A Collaborative National Center for Fusion & Plasma Research

Plasma astrophysics

Subscribe to RSS - Plasma astrophysics

A field of physics that is growing in interest worldwide that tackles such astrophysical phenomena as the source of violent space weather and the formation of stars.

Princeton Plasma Physics Laboratory designated an historic mechanical engineering site

The American Society of Mechanical Engineers (ASME) on Oct. 5 presented the U.S. Department of Energy’s (DOE) Princeton Plasma Physics Laboratory (PPPL) with an engraved plaque designating the Laboratory an ASME historic mechanical engineering landmark for its achievements in the quest to develop magnetically controlled fusion energy. The ASME, which “promotes the art, science and practice of multidisciplinary engineering and allied sciences around the globe,” recognized  the Laboratory for its entire body of mechanical engineering achievements since 1951.

No longer whistling in the dark: Scientists uncover a little-understood source of waves generated throughout the universe

Magnetic reconnection, the snapping apart and violent reconnection of magnetic field lines in plasma — the state of matter composed of free electrons and atomic nuclei — occurs throughout the universe and can whip up space storms that disrupt cell phone service and knock out power grids. Now scientists at the U.S.

No longer whistling in the dark: Scientists uncover a little-understood source of waves generated throughout the universe

Magnetic reconnection, the snapping apart and violent reconnection of magnetic field lines in plasma — the state of matter composed of free electrons and atomic nuclei — occurs throughout the universe and can whip up space storms that disrupt cell phone service and knock out power grids. Now scientists at the U.S.

Undergraduate students extoll benefits of national laboratory research internships in fusion and plasma science

They gathered in the lobby of the U.S. Department of Energy’s (DOE) Princeton Plasma Physics Laboratory (PPPL) in dresses and suits, standing in front of posters showing computer-aided-design (CAD) drawings, mathematical equations, and line graphs, preparing to explain a summer of plasma physics research.

Energy Secretary Rick Perry cheers on fusion energy, science education at PPPL

The Princeton Plasma Physics Laboratory’s (PPPL) mission of doing research to develop fusion as a viable source of energy is vital to the future of the planet, U.S. Energy Secretary Rick Perry said during an Aug. 9 visit.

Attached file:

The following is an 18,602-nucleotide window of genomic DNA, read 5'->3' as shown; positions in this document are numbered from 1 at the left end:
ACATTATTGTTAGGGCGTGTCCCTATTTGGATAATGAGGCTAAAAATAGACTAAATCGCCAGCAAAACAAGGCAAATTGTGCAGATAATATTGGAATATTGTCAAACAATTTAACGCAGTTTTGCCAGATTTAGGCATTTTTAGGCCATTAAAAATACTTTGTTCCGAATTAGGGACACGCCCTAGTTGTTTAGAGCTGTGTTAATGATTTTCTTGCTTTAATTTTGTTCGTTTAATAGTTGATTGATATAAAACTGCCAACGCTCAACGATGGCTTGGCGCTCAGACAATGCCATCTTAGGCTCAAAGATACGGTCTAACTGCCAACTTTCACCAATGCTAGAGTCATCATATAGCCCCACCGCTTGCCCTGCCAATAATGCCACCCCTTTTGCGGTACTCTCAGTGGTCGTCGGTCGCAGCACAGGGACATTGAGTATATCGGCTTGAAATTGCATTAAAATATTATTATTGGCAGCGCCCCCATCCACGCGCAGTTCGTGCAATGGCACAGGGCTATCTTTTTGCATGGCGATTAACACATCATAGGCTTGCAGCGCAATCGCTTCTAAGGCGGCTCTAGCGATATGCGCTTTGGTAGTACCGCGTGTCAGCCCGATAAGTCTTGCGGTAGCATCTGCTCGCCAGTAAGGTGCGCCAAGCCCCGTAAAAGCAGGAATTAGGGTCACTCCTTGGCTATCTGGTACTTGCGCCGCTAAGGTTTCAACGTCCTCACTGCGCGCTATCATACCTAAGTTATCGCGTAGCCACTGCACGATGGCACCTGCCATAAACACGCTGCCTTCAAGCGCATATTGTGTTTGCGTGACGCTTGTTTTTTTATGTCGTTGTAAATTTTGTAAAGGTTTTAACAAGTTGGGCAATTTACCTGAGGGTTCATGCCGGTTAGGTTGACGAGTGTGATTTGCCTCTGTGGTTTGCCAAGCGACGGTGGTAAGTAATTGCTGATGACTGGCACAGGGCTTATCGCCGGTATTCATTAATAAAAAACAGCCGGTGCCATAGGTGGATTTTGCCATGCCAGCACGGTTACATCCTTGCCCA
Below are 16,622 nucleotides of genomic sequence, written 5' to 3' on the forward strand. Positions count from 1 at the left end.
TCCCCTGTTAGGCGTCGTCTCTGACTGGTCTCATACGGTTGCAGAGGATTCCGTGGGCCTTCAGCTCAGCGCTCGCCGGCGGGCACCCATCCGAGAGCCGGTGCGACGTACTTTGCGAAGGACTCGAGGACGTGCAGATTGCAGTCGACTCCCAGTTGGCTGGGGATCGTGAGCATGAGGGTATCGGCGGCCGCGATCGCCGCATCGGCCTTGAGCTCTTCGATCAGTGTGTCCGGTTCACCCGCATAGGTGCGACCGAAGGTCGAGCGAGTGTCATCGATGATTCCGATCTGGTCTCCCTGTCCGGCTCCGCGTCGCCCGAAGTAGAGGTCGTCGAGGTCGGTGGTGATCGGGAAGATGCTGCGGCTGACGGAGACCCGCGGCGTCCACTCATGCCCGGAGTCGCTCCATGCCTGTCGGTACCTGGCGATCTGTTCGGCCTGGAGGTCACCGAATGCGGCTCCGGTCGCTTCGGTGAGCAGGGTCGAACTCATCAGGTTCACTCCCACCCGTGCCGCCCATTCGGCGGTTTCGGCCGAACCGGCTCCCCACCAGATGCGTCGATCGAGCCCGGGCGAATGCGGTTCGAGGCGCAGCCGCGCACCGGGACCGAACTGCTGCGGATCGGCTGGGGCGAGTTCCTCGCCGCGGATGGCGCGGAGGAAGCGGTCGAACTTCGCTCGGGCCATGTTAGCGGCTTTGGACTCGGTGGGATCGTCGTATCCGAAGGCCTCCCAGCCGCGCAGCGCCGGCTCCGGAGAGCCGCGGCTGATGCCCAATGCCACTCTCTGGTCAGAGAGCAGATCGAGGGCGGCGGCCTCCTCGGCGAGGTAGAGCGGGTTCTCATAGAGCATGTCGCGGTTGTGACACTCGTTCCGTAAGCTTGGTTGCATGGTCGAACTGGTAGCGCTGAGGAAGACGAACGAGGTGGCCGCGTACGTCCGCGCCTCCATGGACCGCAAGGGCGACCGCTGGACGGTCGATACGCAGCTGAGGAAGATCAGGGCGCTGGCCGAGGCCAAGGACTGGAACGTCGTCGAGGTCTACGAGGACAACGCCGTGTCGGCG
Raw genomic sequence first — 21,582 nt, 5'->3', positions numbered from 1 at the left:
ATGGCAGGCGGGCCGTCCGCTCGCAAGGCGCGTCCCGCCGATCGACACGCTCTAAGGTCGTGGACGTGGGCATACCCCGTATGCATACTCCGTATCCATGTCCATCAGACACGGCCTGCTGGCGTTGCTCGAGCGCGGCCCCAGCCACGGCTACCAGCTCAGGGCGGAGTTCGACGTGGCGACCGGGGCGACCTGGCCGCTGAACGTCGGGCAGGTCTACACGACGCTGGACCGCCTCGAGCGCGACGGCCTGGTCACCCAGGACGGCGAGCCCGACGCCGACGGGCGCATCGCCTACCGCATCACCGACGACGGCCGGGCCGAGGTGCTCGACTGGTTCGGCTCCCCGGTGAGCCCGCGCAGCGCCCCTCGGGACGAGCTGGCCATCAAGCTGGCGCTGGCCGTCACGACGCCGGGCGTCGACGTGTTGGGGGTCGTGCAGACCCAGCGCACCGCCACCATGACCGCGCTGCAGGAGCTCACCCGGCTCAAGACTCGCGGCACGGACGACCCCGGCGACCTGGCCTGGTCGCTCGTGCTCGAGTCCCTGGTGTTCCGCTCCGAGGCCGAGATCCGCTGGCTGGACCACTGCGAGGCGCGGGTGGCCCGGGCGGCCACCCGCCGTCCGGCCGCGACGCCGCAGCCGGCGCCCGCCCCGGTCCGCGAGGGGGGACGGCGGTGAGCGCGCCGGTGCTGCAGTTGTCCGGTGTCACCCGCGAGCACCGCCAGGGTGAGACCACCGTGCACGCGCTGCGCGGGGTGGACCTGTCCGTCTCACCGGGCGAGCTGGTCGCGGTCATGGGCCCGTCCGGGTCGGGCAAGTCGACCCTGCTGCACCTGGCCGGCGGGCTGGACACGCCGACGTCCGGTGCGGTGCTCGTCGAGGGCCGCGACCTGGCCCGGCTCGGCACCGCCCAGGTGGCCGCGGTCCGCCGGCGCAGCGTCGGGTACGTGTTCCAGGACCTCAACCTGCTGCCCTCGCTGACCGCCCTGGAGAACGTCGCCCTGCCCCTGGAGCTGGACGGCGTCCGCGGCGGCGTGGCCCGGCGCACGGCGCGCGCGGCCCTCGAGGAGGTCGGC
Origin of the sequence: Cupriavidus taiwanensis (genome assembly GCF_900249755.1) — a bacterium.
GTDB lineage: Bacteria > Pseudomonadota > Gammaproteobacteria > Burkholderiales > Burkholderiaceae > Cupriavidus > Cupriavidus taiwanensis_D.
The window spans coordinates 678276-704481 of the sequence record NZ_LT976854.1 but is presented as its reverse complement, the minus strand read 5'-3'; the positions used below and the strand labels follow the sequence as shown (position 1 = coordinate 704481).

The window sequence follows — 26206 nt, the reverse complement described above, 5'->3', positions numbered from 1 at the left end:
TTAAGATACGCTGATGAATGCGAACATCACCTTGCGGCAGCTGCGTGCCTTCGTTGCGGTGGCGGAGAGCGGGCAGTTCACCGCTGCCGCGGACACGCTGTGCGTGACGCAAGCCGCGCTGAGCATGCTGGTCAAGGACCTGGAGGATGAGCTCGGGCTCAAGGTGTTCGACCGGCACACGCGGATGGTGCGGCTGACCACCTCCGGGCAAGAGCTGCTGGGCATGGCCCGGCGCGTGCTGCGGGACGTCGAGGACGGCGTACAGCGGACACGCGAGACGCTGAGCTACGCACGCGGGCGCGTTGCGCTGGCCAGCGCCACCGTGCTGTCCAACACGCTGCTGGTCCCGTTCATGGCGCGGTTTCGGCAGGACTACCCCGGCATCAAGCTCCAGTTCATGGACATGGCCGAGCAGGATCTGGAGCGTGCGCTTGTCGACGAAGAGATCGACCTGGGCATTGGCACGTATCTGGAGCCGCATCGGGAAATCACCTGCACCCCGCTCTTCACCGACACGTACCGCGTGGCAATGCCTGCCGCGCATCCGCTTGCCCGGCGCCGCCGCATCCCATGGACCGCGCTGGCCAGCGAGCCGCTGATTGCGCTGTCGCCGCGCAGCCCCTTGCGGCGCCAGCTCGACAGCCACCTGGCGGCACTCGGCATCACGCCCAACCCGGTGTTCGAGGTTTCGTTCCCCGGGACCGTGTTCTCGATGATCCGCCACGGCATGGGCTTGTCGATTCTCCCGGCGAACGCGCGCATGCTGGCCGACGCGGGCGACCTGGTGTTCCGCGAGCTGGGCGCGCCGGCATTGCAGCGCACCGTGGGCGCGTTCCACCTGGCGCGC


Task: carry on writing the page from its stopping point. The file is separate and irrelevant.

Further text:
“It’s important not just to PPPL, not just to the DOE (Department of Energy) but to the world,” Perry told staff members during an all-hands meeting. “If we’re able to deliver fusion energy to the world, we’re able to change the world forever.” 

Advances in plasma and fusion science are described in Quest, PPPL’s research magazine

From analyzing solar flares to pursuing “a star in a jar” to produce virtually limitless electric power, scientists at the U.S. Department of Energy’s (DOE) Princeton Plasma Physics Laboratory (PPPL) have developed insights and discoveries over the past year that advance understanding of the universe and the prospect for safe, clean, and abundant energy for all humankind.

Advances in plasma and fusion science are described in Quest, PPPL’s research magazine

From analyzing solar flares to pursuing “a star in a jar” to produce virtually limitless electric power, scientists at the U.S. Department of Energy’s (DOE) Princeton Plasma Physics Laboratory (PPPL) have developed insights and discoveries over the past year that advance understanding of the universe and the prospect for safe, clean, and abundant energy for all humankind.

Pages

U.S. Department of Energy
Princeton Plasma Physics Laboratory is a U.S. Department of Energy national laboratory managed by Princeton University.

Website suggestions and feedback

Pinterest · Instagram · LinkedIn · Tumblr.

PPPL is ISO-14001 certified

Princeton University Institutional Compliance Program

Privacy Policy · Sign In (for staff)

© 2019 Princeton Plasma Physics Laboratory. All rights reserved.

Princeton University
Princeton Plasma Physics Laboratory
P.O. Box 451
Princeton, NJ 08543-0451
GPS: 100 Stellarator Road
Princeton, NJ, 08540
(609) 243-2000